Hebrews 11 is a greatly loved chapter in what can sometimes feel a difficult to understand book. But it doesn’t just appear in a vacuum. It links into that idea of ‘stick with it’ not by minimizing the struggle, but by highlighting that what they are facing is not new or even unusual. The life of faith or walking with God has always been like that. They are not the first person to experience this. They are part of a long, continuing story.
During the week I was having a tough day with Siggy. Not because she was doing anything especially bad – she was just being a puppy and she’s not even in the ball park of what some people experience. But on that particular day she had me tearing my hair out… or she would have done, had I any hair to tear out! You could probably have told this had you seen my internet search history that day.
And I have to confess, I was a long way from the kind of model dog owner I would wish to be. I was feeling quite down on myself. Like I was being a total failure, making a mess of things.
But my quick search showed me that more or less every new dog owner goes through precisely what I was experiencing. That, and an e-mail conversation with a good friend and dog lover telling me that this is perfectly normal and sharing some of her experience, giving me a few pointers, well it was a real help and encouragement.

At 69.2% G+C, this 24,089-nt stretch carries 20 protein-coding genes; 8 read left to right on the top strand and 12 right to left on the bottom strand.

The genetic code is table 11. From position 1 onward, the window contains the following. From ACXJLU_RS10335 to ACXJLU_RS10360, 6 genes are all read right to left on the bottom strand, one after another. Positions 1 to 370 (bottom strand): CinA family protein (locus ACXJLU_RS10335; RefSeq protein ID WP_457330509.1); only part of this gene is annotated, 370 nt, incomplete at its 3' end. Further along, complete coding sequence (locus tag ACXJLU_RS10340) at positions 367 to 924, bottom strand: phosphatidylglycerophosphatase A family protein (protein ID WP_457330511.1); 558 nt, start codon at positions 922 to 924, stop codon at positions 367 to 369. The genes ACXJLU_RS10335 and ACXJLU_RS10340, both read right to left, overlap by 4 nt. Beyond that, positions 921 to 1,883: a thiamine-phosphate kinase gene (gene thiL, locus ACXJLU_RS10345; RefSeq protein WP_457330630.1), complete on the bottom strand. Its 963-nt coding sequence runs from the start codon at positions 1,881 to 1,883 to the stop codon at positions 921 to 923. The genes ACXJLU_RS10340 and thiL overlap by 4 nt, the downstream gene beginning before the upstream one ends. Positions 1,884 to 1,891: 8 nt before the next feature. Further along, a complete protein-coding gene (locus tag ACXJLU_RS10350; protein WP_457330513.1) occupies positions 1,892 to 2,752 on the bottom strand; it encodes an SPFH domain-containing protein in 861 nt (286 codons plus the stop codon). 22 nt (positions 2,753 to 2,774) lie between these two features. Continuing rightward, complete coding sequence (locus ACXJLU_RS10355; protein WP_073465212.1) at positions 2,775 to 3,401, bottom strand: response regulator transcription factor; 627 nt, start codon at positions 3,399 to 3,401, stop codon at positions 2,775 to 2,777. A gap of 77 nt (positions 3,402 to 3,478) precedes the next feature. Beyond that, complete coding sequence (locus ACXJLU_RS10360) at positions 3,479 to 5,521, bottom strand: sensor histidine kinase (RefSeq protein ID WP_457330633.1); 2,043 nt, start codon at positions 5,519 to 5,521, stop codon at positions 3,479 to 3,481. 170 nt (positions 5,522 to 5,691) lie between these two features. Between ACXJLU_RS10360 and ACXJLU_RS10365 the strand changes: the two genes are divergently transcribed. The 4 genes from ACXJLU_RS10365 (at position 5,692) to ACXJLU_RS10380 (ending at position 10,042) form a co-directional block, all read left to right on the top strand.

Well amongst other things, Hebrews 11 plays a similar role for these early followers of Jesus… and for us. The life of faith has its ups and downs. There are times when we might feel down and ready to give up. There might be times when we feel like we’re making a right mess of it. When we feel like we’re the only ones who has ever felt this way. Hebrews 11 is saying I hear you. It’s always been like that. Look at these examples. You are part of a long, winding, continuing story. But they kept going. You can too. God is not finished with us yet.
The examples offered are quite a diverse mix. Certainly there are some you might think really? For example, Samson is in there. Those of you who have been around our church for a few years might remember the series I did on Samson a while ago. Or at least you might remember that there was such a series. But something I said fairly regularly in that series was that in his story there were not a lot of go thou and do likewise moments.
But all these characters have a few things in common. They were flawed people, just as we are. None of them could truly see where the story was going, just as so often we can’t. They lived with a mix of knowing what God had already done, and a longing to see what is to come. And it wasn’t always easy for them, just as it’s not for us. So don’t give up. Hold on.